The Physiological Functions of the Amyloid Precursor Protein Gene Family

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Book Series: Frontiers Research Topics ISSN: 16648714 ISBN: 9782889453559 Year: Pages: 275 DOI: 10.3389/978-2-88945-355-9 Language: English
Publisher: Frontiers Media SA
Subject: Science (General) --- Neurology
Added to DOAB on : 2018-02-27 16:16:45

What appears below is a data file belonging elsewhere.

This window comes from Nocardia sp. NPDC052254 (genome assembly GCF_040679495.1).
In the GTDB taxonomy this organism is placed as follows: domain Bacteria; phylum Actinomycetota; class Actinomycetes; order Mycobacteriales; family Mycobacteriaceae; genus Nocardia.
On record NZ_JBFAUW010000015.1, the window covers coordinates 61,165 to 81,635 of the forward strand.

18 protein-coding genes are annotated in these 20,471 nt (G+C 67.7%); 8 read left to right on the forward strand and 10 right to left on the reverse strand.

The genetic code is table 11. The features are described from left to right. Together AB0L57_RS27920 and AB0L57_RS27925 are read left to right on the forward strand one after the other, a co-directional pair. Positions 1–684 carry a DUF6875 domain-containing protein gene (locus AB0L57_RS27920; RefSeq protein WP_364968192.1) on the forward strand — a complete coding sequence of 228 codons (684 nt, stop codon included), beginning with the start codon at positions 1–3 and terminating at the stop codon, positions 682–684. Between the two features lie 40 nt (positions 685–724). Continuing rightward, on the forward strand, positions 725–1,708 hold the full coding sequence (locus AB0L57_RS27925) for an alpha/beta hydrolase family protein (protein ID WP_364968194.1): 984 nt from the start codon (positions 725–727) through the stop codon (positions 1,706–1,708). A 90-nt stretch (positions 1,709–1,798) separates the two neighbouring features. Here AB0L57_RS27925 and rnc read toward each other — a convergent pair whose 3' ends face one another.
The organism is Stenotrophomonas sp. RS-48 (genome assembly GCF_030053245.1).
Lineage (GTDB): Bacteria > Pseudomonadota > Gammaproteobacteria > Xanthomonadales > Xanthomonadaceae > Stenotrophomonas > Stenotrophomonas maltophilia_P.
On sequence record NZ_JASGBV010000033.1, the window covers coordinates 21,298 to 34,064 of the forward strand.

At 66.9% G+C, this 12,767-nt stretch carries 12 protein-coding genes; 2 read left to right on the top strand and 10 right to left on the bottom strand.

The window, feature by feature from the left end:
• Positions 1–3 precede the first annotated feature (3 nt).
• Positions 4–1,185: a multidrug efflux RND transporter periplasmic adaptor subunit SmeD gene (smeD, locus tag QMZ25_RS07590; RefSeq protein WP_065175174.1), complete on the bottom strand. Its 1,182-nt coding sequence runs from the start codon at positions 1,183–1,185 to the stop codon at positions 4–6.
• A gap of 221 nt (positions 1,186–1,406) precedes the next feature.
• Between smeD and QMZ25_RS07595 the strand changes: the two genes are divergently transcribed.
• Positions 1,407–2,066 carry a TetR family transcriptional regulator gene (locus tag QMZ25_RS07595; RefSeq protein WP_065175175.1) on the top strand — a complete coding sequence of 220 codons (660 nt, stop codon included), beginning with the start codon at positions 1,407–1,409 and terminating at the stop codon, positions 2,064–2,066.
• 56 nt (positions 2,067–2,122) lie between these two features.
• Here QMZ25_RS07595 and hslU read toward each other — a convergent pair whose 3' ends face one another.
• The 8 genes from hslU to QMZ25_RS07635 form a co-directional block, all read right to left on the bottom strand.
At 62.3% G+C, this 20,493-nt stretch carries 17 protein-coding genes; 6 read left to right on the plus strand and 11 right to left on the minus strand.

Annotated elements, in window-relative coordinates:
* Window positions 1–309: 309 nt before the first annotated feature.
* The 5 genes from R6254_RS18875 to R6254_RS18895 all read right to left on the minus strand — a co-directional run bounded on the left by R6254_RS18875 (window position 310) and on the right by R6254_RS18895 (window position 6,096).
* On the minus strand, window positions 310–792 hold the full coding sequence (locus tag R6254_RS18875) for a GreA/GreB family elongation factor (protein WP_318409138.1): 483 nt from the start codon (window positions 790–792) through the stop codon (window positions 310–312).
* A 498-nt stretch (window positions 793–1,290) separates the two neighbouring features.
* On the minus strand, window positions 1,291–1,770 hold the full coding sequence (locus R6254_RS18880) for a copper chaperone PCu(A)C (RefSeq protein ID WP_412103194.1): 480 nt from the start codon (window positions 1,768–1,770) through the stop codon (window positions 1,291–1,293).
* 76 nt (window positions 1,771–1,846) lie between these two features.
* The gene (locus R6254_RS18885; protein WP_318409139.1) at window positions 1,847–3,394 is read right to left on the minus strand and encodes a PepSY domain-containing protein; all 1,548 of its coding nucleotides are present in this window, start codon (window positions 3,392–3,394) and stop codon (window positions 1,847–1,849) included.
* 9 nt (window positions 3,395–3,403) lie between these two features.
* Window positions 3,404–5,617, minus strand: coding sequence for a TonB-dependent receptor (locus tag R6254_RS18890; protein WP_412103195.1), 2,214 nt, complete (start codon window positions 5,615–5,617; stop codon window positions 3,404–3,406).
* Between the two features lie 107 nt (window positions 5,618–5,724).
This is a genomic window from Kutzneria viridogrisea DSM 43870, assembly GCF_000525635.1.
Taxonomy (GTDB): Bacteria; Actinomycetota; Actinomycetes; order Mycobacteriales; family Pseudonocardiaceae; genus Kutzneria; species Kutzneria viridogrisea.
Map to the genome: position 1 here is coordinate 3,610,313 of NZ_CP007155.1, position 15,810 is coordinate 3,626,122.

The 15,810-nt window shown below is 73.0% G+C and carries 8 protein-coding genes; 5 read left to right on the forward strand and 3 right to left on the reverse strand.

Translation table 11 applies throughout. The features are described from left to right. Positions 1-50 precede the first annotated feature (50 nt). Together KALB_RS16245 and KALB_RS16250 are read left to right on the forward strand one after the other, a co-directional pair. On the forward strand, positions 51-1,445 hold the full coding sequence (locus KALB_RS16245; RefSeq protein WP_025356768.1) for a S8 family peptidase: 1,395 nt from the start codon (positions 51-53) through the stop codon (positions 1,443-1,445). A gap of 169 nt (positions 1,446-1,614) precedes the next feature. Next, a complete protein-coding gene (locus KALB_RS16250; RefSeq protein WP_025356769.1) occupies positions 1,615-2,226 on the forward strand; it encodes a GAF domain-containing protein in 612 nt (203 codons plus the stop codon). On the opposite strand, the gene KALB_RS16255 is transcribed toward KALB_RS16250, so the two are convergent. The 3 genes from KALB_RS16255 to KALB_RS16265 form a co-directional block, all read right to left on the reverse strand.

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The amyloid precursor protein APP plays a key role in the pathogenesis of Alzheimer’s disease (AD), as proteolytical cleavage of APP gives rise to the Aß peptide which is deposited in the brains of Alzheimer patients. Despite this, our knowledge of the normal cell biological and physiological functions of APP and the closely related APLPs is limited. This may have hampered our understanding of AD, since evidence has accumulated that not only the production of the Aß peptide but also the loss of APP-mediated functions may contribute to AD pathogenesis. Thus, it appears timely and highly relevant to elucidate the functions of the APP gene family from the molecular level to their role in the intact organism, i.e. in the context of nervous system development, synapse formation and adult synapse function, as well as neural homeostasis and aging. Why is our understanding of the APP functions so limited? APP and the APLPs are multifunctional proteins that undergo complex proteolytical processing. They give rise to an almost bewildering array of different fragments that may each subserve specific functions. While Aß is aggregation prone and neurotoxic, the large secreted ectodomain APPsa - produced in the non-amyloidogenic a-secretase pathway - has been shown to be neurotrophic, neuroprotective and relevant for synaptic plasticity, learning and memory. Recently, novel APP cleavage pathways and enzymes have been discovered that have gained much attention not only with respect to AD but also regarding their role in normal brain physiology. In addition to the various cleavage products, there is also solid evidence that APP family proteins mediate important functions as transmembrane cell surface molecules, most notably in synaptic adhesion and cell surface signaling. Elucidating in more detail the molecular mechanisms underlying these divers functions thus calls for an interdisciplinary approach ranging from the structural level to the analysis in model organisms. Thus, in this research topic of Frontiers we compile reviews and original studies, covering our current knowledge of the physiological functions of this intriguing and medically important protein family.